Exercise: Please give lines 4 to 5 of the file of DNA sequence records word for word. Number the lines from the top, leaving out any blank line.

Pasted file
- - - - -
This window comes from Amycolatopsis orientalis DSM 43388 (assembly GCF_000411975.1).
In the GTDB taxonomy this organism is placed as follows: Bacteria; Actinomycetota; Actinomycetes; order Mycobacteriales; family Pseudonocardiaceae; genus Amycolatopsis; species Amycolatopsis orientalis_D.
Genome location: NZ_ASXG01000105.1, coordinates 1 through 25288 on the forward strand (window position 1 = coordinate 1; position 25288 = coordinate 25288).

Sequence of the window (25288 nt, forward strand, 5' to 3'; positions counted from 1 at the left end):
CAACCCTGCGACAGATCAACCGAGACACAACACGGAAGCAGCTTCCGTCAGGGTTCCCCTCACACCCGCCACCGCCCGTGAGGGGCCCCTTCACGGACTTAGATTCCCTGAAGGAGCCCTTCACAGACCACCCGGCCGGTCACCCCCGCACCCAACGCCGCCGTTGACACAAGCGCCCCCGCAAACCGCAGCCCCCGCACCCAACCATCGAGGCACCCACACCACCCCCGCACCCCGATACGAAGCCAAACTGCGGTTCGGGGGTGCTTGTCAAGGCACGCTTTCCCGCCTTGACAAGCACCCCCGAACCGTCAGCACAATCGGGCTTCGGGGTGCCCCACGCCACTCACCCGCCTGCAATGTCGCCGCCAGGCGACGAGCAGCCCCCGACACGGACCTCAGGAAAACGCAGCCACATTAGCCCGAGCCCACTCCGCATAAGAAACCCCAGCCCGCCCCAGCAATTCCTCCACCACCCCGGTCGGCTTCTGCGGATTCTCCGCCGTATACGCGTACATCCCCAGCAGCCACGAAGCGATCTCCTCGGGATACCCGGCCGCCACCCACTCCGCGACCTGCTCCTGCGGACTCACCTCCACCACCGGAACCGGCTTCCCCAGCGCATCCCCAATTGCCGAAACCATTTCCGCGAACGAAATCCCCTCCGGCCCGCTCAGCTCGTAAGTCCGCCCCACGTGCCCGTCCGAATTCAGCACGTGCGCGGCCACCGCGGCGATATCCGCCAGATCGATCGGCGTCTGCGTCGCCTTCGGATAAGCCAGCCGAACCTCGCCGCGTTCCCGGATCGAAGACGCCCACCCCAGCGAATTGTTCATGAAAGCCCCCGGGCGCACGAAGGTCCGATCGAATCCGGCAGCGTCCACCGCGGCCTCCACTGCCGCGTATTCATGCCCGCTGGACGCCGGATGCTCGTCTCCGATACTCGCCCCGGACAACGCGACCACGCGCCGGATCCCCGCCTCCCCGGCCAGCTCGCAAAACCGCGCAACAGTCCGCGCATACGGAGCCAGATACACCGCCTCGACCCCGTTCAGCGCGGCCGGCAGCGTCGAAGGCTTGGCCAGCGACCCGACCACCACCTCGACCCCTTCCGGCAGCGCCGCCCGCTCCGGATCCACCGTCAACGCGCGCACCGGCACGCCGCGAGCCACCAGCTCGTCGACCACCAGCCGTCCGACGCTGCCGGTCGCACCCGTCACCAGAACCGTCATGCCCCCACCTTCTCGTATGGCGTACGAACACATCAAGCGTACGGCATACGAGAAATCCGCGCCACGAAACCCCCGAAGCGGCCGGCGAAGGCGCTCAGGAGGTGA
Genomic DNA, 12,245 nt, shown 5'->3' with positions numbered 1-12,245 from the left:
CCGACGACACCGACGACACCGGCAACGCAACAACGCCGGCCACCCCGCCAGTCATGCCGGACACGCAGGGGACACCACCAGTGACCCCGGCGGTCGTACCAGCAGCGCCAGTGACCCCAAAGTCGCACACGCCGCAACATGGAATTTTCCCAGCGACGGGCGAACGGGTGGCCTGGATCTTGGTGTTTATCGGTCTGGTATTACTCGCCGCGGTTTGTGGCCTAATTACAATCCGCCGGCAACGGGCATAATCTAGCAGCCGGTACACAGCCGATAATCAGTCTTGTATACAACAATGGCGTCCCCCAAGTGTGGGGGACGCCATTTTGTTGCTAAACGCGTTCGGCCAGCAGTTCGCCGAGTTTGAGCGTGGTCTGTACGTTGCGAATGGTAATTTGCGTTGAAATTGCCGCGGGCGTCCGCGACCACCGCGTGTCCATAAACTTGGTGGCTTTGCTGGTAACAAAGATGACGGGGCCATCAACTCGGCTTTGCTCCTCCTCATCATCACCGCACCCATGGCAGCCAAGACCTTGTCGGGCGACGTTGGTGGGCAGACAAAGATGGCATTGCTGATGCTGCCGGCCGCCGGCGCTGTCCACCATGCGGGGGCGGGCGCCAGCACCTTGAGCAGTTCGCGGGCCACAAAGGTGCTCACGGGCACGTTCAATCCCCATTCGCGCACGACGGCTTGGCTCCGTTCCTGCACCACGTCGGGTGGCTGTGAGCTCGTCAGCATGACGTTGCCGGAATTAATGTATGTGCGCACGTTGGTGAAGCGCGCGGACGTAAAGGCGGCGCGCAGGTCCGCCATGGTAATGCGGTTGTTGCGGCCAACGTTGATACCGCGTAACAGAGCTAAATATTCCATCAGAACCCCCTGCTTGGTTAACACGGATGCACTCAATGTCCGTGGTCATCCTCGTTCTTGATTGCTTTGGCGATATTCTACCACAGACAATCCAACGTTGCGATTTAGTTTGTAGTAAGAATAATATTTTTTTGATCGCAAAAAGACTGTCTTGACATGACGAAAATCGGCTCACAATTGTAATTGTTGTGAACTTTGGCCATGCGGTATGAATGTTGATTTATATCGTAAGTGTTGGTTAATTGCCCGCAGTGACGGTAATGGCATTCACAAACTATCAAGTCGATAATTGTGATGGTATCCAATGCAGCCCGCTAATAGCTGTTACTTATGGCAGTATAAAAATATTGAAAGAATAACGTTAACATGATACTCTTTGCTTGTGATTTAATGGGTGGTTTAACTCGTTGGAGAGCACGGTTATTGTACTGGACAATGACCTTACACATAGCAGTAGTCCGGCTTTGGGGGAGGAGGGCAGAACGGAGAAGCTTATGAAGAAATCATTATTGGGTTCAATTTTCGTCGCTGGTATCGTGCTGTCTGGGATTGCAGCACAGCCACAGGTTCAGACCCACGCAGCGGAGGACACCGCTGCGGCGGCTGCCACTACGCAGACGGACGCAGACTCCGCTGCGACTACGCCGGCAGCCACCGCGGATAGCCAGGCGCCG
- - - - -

Sequence of the window (25288 nt, forward strand, 5' to 3'; positions counted from 1 at the left end):
CAACCCTGCGACAGATCAACCGAGACACAACACGGAAGCAGCTTCCGTCAGGGTTCCCCTCACACCCGCCACCGCCCGTGAGGGGCCCCTTCACGGACTTAGATTCCCTGAAGGAGCCCTTCACAGACCACCCGGCCGGTCACCCCCGCACCCAACGCCGCCGTTGACACAAGCGCCCCCGCAAACCGCAGCCCCCGCACCCAACCATCGAGGCACCCACACCACCCCCGCACCCCGATACGAAGCCAAACTGCGGTTCGGGGGTGCTTGTCAAGGCACGCTTTCCCGCCTTGACAAGCACCCCCGAACCGTCAGCACAATCGGGCTTCGGGGTGCCCCACGCCACTCACCCGCCTGCAATGTCGCCGCCAGGCGACGAGCAGCCCCCGACACGGACCTCAGGAAAACGCAGCCACATTAGCCCGAGCCCACTCCGCATAAGAAACCCCAGCCCGCCCCAGCAATTCCTCCACCACCCCGGTCGGCTTCTGCGGATTCTCCGCCGTATACGCGTACATCCCCAGCAGCCACGAAGCGATCTCCTCGGGATACCCGGCCGCCACCCACTCCGCGACCTGCTCCTGCGGACTCACCTCCACCACCGGAACCGGCTTCCCCAGCGCATCCCCAATTGCCGAAACCATTTCCGCGAACGAAATCCCCTCCGGCCCGCTCAGCTCGTAAGTCCGCCCCACGTGCCCGTCCGAATTCAGCACGTGCGCGGCCACCGCGGCGATATCCGCCAGATCGATCGGCGTCTGCGTCGCCTTCGGATAAGCCAGCCGAACCTCGCCGCGTTCCCGGATCGAAGACGCCCACCCCAGCGAATTGTTCATGAAAGCCCCCGGGCGCACGAAGGTCCGATCGAATCCGGCAGCGTCCACCGCGGCCTCCACTGCCGCGTATTCATGCCCGCTGGACGCCGGATGCTCGTCTCCGATACTCGCCCCGGACAACGCGACCACGCGCCGGATCCCCGCCTCCCCGGCCAGCTCGCAAAACCGCGCAACAGTCCGCGCATACGGAGCCAGATACACCGCCTCGACCCCGTTCAGCGCGGCCGGCAGCGTCGAAGGCTTGGCCAGCGACCCGACCACCACCTCGACCCCTTCCGGCAGCGCCGCCCGCTCCGGATCCACCGTCAACGCGCGCACCGGCACGCCGCGAGCCACCAGCTCGTCGACCACCAGCCGTCCGACGCTGCCGGTCGCACCCGTCACCAGAACCGTCATGCCCCCACCTTCTCGTATGGCGTACGAACACATCAAGCGTACGGCATACGAGAAATCCGCGCCACGAAACCCCCGAAGCGGCCGGCGAAGGCGCTCAGGAGGTGA